Tony Flanders(Cambridge, MA, USA), form an online thread entitled, Why are refractors considered to be sharper than reflectors if resolution is a function of the aperture?

    mlbex, on 17 Mar 2017 – 6:34 PM, said:

    When is the last time a major observatory built a refractor? As far as I know, the largest refractor still in use is the 36-incher on Mt Hamilton, built in the 1880s (according to Wikipedia)! It’s still a fine telescope, but there’s a reason observatories are building reflectors. Perhaps they scale better. That wouldn’t really be a problem with everyday astronomers.

    Yes, reflectors scale vastly better, for several different reasons. To be precise: false color scales linearly with aperture, large lenses are hard to support, and the glass for a lens has to be perfect throughout its thickness rather than just at the surface. And this is indeed an issue for everyday backyard astronomers.

    Refractors pretty much rule supreme in apertures smaller than 90 mm. There are some pretty good 76-mm Newtonians on the market, but they’re only marginally cheaper than equivalent reflectors, and they have a number of disadvantages. So they appeal mainly to people who are really hard-up for money. There are also a handful of Mak-Cas scopes in apertures of 60 or 70 mm, but since the main benefit of that design is small physical size, and 60- or 70-mm refractors are already quite small, the tiny Mak-Cas’s aren’t very popular.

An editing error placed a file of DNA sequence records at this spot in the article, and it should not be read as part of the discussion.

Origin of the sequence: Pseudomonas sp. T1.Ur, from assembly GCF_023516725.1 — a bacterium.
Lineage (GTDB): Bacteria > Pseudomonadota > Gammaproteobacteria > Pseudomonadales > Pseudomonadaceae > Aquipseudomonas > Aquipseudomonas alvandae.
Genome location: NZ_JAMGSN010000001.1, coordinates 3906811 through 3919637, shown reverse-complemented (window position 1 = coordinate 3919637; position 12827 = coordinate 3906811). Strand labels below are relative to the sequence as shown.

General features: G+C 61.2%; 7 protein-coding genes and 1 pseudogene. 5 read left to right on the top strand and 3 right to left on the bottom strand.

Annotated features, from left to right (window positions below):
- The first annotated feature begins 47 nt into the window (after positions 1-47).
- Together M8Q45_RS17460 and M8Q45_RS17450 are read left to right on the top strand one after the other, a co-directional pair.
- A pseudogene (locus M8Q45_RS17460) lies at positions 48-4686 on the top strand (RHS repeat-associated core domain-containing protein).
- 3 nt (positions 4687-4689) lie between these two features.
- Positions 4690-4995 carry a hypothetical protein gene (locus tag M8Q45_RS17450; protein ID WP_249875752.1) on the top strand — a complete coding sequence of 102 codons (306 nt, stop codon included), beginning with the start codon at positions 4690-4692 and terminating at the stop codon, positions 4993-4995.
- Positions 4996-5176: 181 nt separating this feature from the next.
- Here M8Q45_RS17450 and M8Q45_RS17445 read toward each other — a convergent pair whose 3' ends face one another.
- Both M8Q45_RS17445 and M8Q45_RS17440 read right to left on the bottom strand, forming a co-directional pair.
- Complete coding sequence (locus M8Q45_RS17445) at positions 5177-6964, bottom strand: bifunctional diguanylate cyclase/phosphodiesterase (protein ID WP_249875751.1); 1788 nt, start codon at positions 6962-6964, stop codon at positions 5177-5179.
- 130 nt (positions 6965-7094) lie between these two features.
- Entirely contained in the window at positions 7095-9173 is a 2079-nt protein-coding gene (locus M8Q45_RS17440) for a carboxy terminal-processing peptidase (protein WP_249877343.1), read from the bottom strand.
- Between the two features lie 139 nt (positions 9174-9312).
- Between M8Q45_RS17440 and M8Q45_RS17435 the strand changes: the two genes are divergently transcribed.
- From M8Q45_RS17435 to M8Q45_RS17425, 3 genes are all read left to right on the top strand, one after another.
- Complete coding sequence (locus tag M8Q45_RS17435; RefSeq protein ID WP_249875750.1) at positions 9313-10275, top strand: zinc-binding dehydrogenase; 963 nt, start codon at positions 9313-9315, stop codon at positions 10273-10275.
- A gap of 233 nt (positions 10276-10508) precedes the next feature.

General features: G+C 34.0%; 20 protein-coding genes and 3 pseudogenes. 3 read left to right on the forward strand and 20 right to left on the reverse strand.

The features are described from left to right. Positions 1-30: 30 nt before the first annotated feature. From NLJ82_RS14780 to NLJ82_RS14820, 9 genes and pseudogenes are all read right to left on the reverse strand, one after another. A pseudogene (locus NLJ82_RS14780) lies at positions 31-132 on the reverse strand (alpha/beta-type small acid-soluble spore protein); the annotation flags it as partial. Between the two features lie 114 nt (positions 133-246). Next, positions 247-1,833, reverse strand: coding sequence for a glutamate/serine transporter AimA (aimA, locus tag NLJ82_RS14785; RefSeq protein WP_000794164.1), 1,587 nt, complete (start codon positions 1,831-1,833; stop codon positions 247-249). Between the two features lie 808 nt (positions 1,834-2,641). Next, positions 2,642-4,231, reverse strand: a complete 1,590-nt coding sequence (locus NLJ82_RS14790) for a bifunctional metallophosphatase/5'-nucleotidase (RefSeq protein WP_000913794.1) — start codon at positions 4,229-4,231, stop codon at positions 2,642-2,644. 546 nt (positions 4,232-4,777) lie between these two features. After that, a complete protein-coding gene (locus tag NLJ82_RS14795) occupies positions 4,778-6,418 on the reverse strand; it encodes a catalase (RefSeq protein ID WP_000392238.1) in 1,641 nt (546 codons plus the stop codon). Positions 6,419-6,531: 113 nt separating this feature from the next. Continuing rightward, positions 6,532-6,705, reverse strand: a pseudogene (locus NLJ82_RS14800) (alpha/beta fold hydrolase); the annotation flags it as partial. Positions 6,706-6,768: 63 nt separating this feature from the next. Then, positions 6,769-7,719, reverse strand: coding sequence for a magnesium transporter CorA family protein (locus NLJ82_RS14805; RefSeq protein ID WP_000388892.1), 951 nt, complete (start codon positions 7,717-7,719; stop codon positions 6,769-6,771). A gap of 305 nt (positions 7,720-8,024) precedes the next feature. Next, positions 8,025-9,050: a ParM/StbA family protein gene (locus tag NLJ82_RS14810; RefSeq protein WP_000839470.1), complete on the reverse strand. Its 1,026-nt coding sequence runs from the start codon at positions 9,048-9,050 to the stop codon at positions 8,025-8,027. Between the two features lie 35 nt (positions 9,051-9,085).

Refractors are also quite competitive in apertures from 90 to 125 mm. But toward the top of that range, the disadvantages of the design are beginning to kick in big-time. At 125 mm, either you end up with a short-focus achromat with tons of false color, or a long-focus achromat that’s really unwieldy and hard to mount, or an apochromat that costs a minor fortune.

    At 150 mm, refractors are really a stretch. Very few people can afford apochromats in this size, and with achromats you typically end up with both lots of false color and an unwieldy size. There are nonetheless some people who love 150-mm achromats because of their low light scatter, but that’s truly the end of the line. Refractors bigger than 150 mm (6 inches) are rare indeed in the amateur world.